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Beleaguered Rep. George Santos appears to be trying to grab even more attention

ASMA KHALID, HOST:

Republicans are urging Congressman George Santos to keep his head down while ethics probes and investigations play out. But the freshman from New York who was caught lying about his resume and his personal life is refusing to comply. Instead, Santos is punching back and now appears to be trying to grab even more attention. NPR's Brian Mann reports.

BRIAN MANN, BYLINE: When Senator Mitt Romney of Utah entered the House last week for the State of the Union speech, he found himself face to face with George Santos. The scandal-plagued freshman from Long Island had positioned himself front and center in the crowd.

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MITT ROMNEY: He was standing right there in the aisle shaking hands with everybody.

MANN: Romney was outraged and told reporters later he scolded Santos and told him he should resign.

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ROMNEY: But he shouldn't be there. And if he had any shame at all, he wouldn't be there.

MANN: Only, George Santos is refusing to fade back. He actually seems to be leveraging his notoriety, appearing on conservative news outlets and trolling other Republicans on social media. Congressman Nick Lalota, a Republican who represents a neighboring district in New York, vented his party's frustration during an appearance on CNN.

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NICK LALOTA: He's a sociopath, George Santos. He looks for that attention. Even the negative attention drives him. It's become an embarrassment and a distraction to the Republicans in the House. And every time I have to come to something like this and talk about George Santos, I can't talk about what Republicans ought to be doing instead.

MANN: David Wasserman covers the House for the Cook Political Report. He says Santos is following a political playbook in the Trump era - one where politicians don't back down.

DAVID WASSERMAN: Donald Trump realized shamelessness can pay off politically. We've seen others follow in his footsteps. Now, of course, this is to an unprecedented degree.

MANN: Unprecedented because Santos fabricated his entire professional resume and invented a fictional life story that involved the Holocaust, 9/11, the Pulse nightclub shooting. He's no longer serving on his two House committees, and he now faces multiple investigations, including a probe by the Nassau County district attorney in New York, herself a Republican. But Wasserman says, even facing all this pressure, Santos has no incentive to stay quiet.

WASSERMAN: George Santos isn't someone who's going to take direction from the elder statesmen of the Republican Party. His ability to stay in the news and draw attention to himself is really the only thing he has left.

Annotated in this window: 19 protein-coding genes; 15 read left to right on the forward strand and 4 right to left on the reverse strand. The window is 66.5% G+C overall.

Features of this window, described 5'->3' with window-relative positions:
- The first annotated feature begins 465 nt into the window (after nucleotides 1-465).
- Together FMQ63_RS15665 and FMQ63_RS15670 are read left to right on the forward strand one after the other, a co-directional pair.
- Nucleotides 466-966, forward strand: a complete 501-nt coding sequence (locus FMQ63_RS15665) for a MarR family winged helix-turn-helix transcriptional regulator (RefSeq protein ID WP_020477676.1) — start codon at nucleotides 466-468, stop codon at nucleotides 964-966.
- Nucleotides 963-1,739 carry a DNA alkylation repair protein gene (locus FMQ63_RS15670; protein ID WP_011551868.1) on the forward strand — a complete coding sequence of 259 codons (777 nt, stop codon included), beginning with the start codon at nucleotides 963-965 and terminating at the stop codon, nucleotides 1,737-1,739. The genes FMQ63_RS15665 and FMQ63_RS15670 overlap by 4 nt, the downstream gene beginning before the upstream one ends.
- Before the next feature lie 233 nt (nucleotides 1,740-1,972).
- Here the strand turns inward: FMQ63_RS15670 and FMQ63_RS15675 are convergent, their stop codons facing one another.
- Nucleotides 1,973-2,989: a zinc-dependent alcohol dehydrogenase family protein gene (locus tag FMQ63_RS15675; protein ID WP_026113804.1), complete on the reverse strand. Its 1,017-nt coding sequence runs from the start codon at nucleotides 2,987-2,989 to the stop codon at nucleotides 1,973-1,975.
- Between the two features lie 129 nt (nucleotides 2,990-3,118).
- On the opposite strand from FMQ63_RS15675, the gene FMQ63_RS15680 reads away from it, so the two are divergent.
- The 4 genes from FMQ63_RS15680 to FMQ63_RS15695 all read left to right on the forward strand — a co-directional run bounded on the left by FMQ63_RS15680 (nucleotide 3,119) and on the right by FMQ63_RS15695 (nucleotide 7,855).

MANN: Most of the controversy surrounding Santos involves things he allegedly did before he was elected in November. There are big questions about where he got hundreds of thousands of dollars that funded his campaign. But Santos, who hasn't responded to NPR's requests for an interview, faced a new scandal last week. A former volunteer in his congressional office filed a complaint with Capitol Police, accusing the congressman of sexual misconduct, an allegation Santos has denied. House Democrats hoping to keep Santos' troubles front and center introduced a resolution last week to expel him from office. Here's Congresswoman Becca Balint from Vermont.

BECCA BALINT: As a proud member of the LGBTQ community, outraged that he lied about the Pulse nightclub shooting - as the granddaughter of someone killed in the Holocaust, outraged that he used that to get elected. And, you know, I didn't - never thought I'd say this, but I stand with Mitt Romney. He has to go.

MANN: But that measure would require a two-thirds vote from House members, and no one thinks that's likely to happen. Everyone interviewed for this story said they believe Santos will keep his job and his megaphone, at least until voters get another crack at him in 2024. Congresswoman Nancy Mace, a Republican from South Carolina, joked about her party's Santos problem at last week's Washington Press Club dinner.

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NANCY MACE: But Santos certainly gets attention. There hasn't been a Republican that's gotten this much buzz since Lauren Boebert went through a metal detector.

MANN: Republicans could pay a price for Santos' attention grabbing. The GOP did well in New York during the midterms. But with Santos in the spotlight, several GOP seats, including his own, could be vulnerable in 2024.

Brian Mann, NPR News.

(SOUNDBITE OF MAMA GECKO'S "BACKREST") Transcript provided by NPR, Copyright NPR.

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